Here’s some Tom Vilsack trivia I wasn’t aware of: The USDA secretary’s adoptive mother was a raging alcoholic and prescription drug abuser who, Vilsack says, spent most of her time “in the attic, dealing with her demons.”
But Vilsack did have one connection to his mother: somehow she always found a way to make him a brown-bag lunch to take to school–usually a sandwich and a piece of fruit. To some 800 school food professionals and industry representatives, assembled in Washington for a legislative conference, Vilsack said he considers the act of feeding children an endeavor with lifelong consequences.
School food, Vilsack said, is now a matter of national security–vital to maintaining the country’s competitive position in the world, and even its military. Lunch ladies can have a lasting impact on the kids they serve–and, by extension, the welfare of the nation.
“Kids need to be well educated, and they can’t be well educated unless they are well fed,” he said.
Vilsack spoke to members of the School Nutrition Association on Wednesday, along with a panel of officials from the USDA who took questions. School food service directors feel set upon by federal lawmakers and others who would like to dictate the terms for how they do their jobs.
Lately, they have particular issues with a new law that requires them to raise prices, potentially suppressing participation in their meal programs, and sets rules for tons more vegetables, whole grains and foods with dramatically less salt–all of which the federal government declines to pay for other than the measly six cents recently approved by Congress.
Lunch ladies are convinced that vast quantities of those vegetables and whole grains, while busting their banks, will simply end up in the trash, uneaten. A joke currently making the rounds among school food service directors is “out in 10,” meaning, they wish they could retire sometime within the next 10 years, before they are required to serve meals with less than half the current salt, food they are convinced children will reject.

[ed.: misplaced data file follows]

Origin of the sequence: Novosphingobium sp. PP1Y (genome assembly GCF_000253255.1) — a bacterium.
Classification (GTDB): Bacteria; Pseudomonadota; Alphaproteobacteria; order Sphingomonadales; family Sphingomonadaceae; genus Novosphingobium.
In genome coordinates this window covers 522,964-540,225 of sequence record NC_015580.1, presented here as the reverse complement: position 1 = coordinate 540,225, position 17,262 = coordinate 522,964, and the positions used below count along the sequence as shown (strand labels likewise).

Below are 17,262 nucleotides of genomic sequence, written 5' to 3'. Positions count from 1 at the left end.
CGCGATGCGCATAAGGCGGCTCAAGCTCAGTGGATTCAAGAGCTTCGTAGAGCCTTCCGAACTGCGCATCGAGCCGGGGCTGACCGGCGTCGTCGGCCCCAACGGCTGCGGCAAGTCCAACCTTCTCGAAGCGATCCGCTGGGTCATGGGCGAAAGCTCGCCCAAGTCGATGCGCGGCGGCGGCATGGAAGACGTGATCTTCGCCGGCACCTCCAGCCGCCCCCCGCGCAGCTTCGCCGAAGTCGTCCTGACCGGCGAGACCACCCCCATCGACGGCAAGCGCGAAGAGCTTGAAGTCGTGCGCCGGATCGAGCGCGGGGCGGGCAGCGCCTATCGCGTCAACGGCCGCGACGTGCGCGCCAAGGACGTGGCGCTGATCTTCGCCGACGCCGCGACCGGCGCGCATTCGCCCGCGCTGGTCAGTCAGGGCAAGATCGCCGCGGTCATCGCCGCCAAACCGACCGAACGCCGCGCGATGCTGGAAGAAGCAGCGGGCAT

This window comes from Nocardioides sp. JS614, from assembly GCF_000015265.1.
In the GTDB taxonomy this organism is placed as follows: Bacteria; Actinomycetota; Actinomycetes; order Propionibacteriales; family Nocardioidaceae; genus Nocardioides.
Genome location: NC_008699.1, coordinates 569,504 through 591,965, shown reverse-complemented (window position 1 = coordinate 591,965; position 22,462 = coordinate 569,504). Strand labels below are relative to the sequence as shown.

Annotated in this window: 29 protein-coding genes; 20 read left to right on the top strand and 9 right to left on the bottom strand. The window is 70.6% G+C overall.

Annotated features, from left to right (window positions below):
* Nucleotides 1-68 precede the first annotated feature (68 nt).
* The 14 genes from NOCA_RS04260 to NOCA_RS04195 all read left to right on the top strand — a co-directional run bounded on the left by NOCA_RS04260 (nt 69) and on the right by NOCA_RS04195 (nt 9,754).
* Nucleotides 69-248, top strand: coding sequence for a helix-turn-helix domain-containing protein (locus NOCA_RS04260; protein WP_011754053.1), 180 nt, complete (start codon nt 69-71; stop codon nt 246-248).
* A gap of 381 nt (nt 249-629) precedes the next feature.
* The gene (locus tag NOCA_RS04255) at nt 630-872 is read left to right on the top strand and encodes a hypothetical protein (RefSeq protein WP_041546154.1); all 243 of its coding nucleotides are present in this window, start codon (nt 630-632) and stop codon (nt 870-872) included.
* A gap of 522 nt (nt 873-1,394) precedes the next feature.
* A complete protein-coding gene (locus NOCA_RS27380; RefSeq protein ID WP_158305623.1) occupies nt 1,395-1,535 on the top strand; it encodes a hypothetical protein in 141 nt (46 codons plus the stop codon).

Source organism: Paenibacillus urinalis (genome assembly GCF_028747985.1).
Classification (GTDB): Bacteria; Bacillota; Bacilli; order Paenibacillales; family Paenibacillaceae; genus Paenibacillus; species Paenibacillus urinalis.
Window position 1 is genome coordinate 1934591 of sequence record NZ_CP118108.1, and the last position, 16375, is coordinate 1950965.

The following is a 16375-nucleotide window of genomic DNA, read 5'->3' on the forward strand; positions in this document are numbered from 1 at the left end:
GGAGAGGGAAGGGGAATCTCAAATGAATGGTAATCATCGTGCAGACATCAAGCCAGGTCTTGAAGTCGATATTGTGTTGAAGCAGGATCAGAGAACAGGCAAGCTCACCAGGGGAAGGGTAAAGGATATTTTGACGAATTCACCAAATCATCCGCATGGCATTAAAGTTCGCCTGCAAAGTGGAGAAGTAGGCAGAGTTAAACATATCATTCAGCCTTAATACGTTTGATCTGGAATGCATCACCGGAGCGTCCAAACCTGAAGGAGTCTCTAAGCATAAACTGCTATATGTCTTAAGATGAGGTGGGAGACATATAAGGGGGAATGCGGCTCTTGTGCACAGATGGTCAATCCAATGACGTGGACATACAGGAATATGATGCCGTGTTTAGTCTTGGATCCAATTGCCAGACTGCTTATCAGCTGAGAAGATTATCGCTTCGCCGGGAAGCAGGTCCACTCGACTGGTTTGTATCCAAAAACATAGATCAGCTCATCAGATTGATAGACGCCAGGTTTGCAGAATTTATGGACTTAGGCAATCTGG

The USDA says it has no idea how schools or food service manufacturers will meet the reduced-salt target. But the new guidelines would require schools to match the Dietary Guidelines for Americans, which hold that Americans consume far too much sodium, mainly from processed foods.
“I feel your pain,” Vilsack told the assembled dietitians, cooks and other school food professionals. “I understand what happens when someone wants to impose on you a set ofrequirements that just don’t fit in the real world.”
On Tuesday, SNA members fanned out across Capitol Hill, trying to convince law makers to pass–among other things–an appropriations amendment that would put a hold on the lunch price increases until they can be pilot tested by the USDA.
If what I see visiting my daughter’s cafeteria here in the District of Columbia is any indication, they are probably right about “healthy” foods being dumped in lunch room trash cans. One thing that has impressed me most after covering school food issues on a daily basis for more than a year now–more, I suppose, than almost any other journalist in the country–is the enormous gulf between policy making on the national level, and what actually takes place in school cafeterias.
It is certainly a fact that school food service operations, giant food service management companies, and their suppliers in the corporate food industry, have found ingenious ways to translate well-meaning government guidelines into processed junk masquerading as “healthy” school meals.
But it is also true that political leaders and well-intentioned advocates too often are far removed from the daily fray with their policy pronouncements. It’s a puzzle why they get so much ink in the press, while the views of our long-suffering cafeteria workers get so little. In the end, the only thing that really matters is not the latest thinking of some pinstriped pol on Capitol Hill, but the food that is actually presented on some 32 million cafeteria trays every day–and whether children actually eat it.
In that sense, the national school meals program, for all its successes, remains a quintessential government endeavor, layered with rules, guidelines, paperwork and accountability requirements. It could hardly be less kid-friendly. Listening to the plaintive questions from so may food workers with first-hand, daily experience in the field, I wonder if it isn’t time to re-imagine completely how we feed children in school every day.